Wednesday, June 20, 2012

Right and Wrong Foods

So the calorie counting has begun. It's nothing new; I lost most of my first 64 pounds counting calories on Sparkpeople. I also continued counting calories for 20 months after that, with no net loss. That was very frustrating, and is the reason I stopped counting and started trying other things. I think this fresh start, going back to counting calories, is going to be helpful. At the very least, it will give me information about what is/is not working.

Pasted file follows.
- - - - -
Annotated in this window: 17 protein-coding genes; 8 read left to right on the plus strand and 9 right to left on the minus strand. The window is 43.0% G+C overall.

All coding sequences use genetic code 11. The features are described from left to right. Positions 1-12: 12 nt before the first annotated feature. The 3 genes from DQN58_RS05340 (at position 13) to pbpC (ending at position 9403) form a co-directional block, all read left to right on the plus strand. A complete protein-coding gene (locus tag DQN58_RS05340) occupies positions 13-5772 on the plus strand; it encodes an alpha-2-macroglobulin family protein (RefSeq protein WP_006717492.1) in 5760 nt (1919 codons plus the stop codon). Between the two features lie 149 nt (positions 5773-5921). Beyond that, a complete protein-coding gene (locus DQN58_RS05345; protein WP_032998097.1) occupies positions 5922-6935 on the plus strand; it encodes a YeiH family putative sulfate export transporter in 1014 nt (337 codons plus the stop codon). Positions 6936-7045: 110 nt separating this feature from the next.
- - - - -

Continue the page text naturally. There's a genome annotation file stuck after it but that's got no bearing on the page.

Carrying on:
Something interesting happened to me while I was on Medifast. It's the same mental change that happened to me when I was doing South Beach years ago. Because those plans (both of which I think are good plans) are restrictive about what is "on plan" and "off plan," I had some very black-and-white thinking that was hard to shake even after stopping the plans. For example, on Medifast, you do not get to eat stuff like bread or rice or pasta. Period. NONE. If you eat a serving of grains or a cupcake or whatever, you throw your body out of ketosis and it is like "oh my gosh I ruined everything!!!!!!!!!!!!!" because the cravings come back, the hunger returns, and there is often a sudden gain of 2 pounds or more just from water retention due to the carbs. Same for South Beach or Atkins or any other low carb plan. So if you 'mess up' it is, like, tragic. Well, it felt that way to me anyway. So if you can stay on plan 100% (which I did for many months) it is awesome and feels great and the weight comes off. But when you start screwing around, it is so so hard to get it back together. The mindset I developed was one of guilt about eating certain things. Like I did something 'wrong' if I ate a cracker. And in the past months as I tried to do other plans or stay low carb or stay off sugar and grains (because they hurt my joints), I'd feel BAD if I ate a bowl of cereal or even a banana sometimes. And I got this stressful attitude about food because of it. When you feel guilty for eating a bowl of strawberries, well... that wasn't working for me.